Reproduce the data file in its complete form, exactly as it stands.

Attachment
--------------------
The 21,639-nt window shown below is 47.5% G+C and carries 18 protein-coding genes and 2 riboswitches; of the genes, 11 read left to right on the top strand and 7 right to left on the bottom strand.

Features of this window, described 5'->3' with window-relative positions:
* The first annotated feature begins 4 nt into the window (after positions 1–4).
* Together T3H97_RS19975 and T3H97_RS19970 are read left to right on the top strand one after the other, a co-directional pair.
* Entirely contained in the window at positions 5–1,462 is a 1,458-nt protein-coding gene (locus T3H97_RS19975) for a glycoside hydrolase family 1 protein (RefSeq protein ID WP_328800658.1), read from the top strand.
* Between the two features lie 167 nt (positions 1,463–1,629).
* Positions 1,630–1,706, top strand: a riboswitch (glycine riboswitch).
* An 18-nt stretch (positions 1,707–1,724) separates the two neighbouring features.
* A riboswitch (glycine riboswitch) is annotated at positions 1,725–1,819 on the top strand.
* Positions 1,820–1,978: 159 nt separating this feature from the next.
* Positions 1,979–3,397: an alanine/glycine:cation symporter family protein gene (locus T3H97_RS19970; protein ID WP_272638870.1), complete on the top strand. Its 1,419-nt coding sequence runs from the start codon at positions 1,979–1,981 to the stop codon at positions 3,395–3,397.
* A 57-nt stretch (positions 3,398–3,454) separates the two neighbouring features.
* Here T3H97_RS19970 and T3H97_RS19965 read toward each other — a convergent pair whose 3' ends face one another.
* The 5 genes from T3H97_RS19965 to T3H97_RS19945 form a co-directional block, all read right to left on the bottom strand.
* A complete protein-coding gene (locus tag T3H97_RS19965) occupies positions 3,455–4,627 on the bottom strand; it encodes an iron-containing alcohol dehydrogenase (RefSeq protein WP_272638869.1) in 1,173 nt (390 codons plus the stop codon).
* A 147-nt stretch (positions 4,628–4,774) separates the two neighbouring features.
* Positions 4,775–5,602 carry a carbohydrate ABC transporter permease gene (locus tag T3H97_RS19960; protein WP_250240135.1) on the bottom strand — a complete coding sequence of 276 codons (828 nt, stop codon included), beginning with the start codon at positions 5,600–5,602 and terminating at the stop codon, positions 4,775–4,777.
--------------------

The 21,639-nt window shown below is 47.5% G+C and carries 18 protein-coding genes and 2 riboswitches; of the genes, 11 read left to right on the top strand and 7 right to left on the bottom strand.

Features of this window, described 5'->3' with window-relative positions:
* The first annotated feature begins 4 nt into the window (after positions 1–4).
* Together T3H97_RS19975 and T3H97_RS19970 are read left to right on the top strand one after the other, a co-directional pair.
* Entirely contained in the window at positions 5–1,462 is a 1,458-nt protein-coding gene (locus T3H97_RS19975) for a glycoside hydrolase family 1 protein (RefSeq protein ID WP_328800658.1), read from the top strand.
* Between the two features lie 167 nt (positions 1,463–1,629).
* Positions 1,630–1,706, top strand: a riboswitch (glycine riboswitch).
* An 18-nt stretch (positions 1,707–1,724) separates the two neighbouring features.
* A riboswitch (glycine riboswitch) is annotated at positions 1,725–1,819 on the top strand.
* Positions 1,820–1,978: 159 nt separating this feature from the next.
* Positions 1,979–3,397: an alanine/glycine:cation symporter family protein gene (locus T3H97_RS19970; protein ID WP_272638870.1), complete on the top strand. Its 1,419-nt coding sequence runs from the start codon at positions 1,979–1,981 to the stop codon at positions 3,395–3,397.
* A 57-nt stretch (positions 3,398–3,454) separates the two neighbouring features.
* Here T3H97_RS19970 and T3H97_RS19965 read toward each other — a convergent pair whose 3' ends face one another.
* The 5 genes from T3H97_RS19965 to T3H97_RS19945 form a co-directional block, all read right to left on the bottom strand.
* A complete protein-coding gene (locus tag T3H97_RS19965) occupies positions 3,455–4,627 on the bottom strand; it encodes an iron-containing alcohol dehydrogenase (RefSeq protein WP_272638869.1) in 1,173 nt (390 codons plus the stop codon).
* A 147-nt stretch (positions 4,628–4,774) separates the two neighbouring features.
* Positions 4,775–5,602 carry a carbohydrate ABC transporter permease gene (locus tag T3H97_RS19960; protein WP_250240135.1) on the bottom strand — a complete coding sequence of 276 codons (828 nt, stop codon included), beginning with the start codon at positions 5,600–5,602 and terminating at the stop codon, positions 4,775–4,777.